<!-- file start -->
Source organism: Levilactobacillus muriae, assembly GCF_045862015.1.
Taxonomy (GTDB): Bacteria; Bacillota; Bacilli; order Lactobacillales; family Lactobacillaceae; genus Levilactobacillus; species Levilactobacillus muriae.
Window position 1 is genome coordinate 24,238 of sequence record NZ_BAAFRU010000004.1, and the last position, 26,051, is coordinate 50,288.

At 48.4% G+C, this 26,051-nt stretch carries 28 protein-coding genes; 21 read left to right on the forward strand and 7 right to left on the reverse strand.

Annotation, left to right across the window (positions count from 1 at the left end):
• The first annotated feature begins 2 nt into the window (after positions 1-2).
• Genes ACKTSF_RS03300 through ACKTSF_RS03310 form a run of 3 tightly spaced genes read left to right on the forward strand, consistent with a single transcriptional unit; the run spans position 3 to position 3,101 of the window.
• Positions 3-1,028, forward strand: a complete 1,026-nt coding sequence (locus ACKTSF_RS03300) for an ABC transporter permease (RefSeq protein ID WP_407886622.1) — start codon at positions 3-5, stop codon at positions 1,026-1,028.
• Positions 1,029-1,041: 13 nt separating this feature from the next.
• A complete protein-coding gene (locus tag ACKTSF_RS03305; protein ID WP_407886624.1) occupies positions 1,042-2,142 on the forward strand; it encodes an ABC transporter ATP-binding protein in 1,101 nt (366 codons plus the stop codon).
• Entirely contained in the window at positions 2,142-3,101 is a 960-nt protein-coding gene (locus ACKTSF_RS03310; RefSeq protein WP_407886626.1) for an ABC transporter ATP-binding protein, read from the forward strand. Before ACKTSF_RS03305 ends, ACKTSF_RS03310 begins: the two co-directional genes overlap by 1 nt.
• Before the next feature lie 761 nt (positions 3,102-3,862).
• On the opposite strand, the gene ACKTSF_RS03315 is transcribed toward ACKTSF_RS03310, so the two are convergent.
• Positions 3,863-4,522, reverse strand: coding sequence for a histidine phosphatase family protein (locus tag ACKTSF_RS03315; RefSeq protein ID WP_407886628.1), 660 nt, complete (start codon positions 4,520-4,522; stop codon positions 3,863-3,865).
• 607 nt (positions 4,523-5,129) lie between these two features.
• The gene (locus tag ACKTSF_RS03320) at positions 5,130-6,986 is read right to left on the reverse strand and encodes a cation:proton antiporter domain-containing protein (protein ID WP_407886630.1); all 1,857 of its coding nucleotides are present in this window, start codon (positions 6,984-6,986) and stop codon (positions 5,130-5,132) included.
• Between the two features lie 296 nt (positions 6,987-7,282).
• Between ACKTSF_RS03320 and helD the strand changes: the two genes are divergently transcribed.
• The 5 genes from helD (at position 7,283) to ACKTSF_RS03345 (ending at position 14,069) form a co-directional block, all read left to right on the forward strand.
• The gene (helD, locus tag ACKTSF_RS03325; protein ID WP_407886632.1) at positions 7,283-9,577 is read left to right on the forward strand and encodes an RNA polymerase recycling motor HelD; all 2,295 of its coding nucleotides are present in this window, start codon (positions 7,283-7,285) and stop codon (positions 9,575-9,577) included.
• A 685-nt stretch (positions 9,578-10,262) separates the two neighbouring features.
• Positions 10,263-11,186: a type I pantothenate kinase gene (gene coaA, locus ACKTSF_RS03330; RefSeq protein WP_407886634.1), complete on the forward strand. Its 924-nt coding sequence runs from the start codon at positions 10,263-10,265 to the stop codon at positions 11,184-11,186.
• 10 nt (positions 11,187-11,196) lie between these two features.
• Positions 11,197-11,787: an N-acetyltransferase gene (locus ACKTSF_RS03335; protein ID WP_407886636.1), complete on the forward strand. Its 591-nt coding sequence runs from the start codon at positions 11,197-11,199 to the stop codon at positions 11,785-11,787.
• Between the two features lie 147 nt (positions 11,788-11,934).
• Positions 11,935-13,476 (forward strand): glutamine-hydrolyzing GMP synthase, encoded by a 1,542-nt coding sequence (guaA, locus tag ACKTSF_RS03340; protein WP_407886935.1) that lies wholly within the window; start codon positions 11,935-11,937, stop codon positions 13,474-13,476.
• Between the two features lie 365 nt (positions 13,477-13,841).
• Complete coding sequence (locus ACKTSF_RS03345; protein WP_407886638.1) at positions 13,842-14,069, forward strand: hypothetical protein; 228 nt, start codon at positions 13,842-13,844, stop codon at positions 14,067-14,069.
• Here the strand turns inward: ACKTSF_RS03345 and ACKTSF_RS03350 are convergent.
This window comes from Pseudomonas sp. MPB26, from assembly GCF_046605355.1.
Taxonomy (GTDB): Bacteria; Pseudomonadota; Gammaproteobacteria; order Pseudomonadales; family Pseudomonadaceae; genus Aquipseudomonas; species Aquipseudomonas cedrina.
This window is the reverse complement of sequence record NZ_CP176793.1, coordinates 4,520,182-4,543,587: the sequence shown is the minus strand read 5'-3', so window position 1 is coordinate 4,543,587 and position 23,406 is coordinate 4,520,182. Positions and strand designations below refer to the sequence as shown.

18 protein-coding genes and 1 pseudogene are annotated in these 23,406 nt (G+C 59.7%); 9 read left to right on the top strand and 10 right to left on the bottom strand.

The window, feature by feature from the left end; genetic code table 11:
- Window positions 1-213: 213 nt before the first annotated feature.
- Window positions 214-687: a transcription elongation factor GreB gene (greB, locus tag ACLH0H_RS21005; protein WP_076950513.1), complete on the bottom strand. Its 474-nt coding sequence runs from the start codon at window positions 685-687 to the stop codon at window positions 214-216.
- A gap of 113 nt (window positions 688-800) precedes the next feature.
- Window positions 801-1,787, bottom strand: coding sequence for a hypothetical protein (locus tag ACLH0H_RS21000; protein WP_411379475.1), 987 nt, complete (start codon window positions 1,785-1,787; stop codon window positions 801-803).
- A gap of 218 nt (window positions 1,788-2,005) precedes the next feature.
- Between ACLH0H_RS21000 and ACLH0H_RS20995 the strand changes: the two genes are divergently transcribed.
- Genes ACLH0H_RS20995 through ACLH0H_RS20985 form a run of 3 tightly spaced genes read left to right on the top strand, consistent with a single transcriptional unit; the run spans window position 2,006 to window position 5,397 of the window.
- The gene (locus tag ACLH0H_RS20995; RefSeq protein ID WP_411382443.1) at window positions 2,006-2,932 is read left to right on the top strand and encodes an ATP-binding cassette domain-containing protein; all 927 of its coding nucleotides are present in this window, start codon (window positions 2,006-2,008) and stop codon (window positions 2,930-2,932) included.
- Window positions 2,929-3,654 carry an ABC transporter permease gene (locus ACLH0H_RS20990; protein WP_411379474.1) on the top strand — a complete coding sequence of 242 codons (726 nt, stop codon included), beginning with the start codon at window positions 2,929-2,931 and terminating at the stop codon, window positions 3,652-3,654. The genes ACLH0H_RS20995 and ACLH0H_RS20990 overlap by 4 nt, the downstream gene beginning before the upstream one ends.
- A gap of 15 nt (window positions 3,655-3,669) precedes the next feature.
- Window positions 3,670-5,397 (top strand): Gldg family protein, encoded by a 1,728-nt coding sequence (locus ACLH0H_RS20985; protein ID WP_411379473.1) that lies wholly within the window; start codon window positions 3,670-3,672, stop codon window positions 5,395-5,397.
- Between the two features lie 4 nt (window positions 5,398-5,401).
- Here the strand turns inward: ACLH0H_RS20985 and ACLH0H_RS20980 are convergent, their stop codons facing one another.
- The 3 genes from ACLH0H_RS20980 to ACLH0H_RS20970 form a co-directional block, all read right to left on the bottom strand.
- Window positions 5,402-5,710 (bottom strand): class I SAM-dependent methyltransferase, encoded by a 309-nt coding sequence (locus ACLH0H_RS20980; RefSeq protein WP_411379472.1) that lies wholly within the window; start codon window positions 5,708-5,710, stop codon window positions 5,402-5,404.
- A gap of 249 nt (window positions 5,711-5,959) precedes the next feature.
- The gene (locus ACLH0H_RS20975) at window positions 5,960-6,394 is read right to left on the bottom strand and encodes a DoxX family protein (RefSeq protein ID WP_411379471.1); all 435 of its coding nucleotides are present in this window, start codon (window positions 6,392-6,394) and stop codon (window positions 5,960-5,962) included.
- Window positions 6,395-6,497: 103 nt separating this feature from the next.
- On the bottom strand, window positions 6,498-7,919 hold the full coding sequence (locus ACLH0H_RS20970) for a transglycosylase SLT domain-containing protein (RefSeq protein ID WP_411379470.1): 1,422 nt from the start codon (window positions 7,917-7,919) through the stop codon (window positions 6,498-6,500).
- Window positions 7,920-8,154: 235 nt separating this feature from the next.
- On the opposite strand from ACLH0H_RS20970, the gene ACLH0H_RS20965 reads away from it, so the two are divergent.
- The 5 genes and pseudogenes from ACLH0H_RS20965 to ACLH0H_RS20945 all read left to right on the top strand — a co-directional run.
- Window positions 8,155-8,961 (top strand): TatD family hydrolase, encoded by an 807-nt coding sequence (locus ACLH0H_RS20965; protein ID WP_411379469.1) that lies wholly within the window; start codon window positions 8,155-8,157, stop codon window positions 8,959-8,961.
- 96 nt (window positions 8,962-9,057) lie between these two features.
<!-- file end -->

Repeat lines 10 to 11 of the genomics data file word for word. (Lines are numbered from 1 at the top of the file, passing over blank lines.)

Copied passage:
• A complete protein-coding gene (locus tag ACKTSF_RS03305; protein ID WP_407886624.1) occupies positions 1,042-2,142 on the forward strand; it encodes an ABC transporter ATP-binding protein in 1,101 nt (366 codons plus the stop codon).
• Entirely contained in the window at positions 2,142-3,101 is a 960-nt protein-coding gene (locus ACKTSF_RS03310; RefSeq protein WP_407886626.1) for an ABC transporter ATP-binding protein, read from the forward strand. Before ACKTSF_RS03305 ends, ACKTSF_RS03310 begins: the two co-directional genes overlap by 1 nt.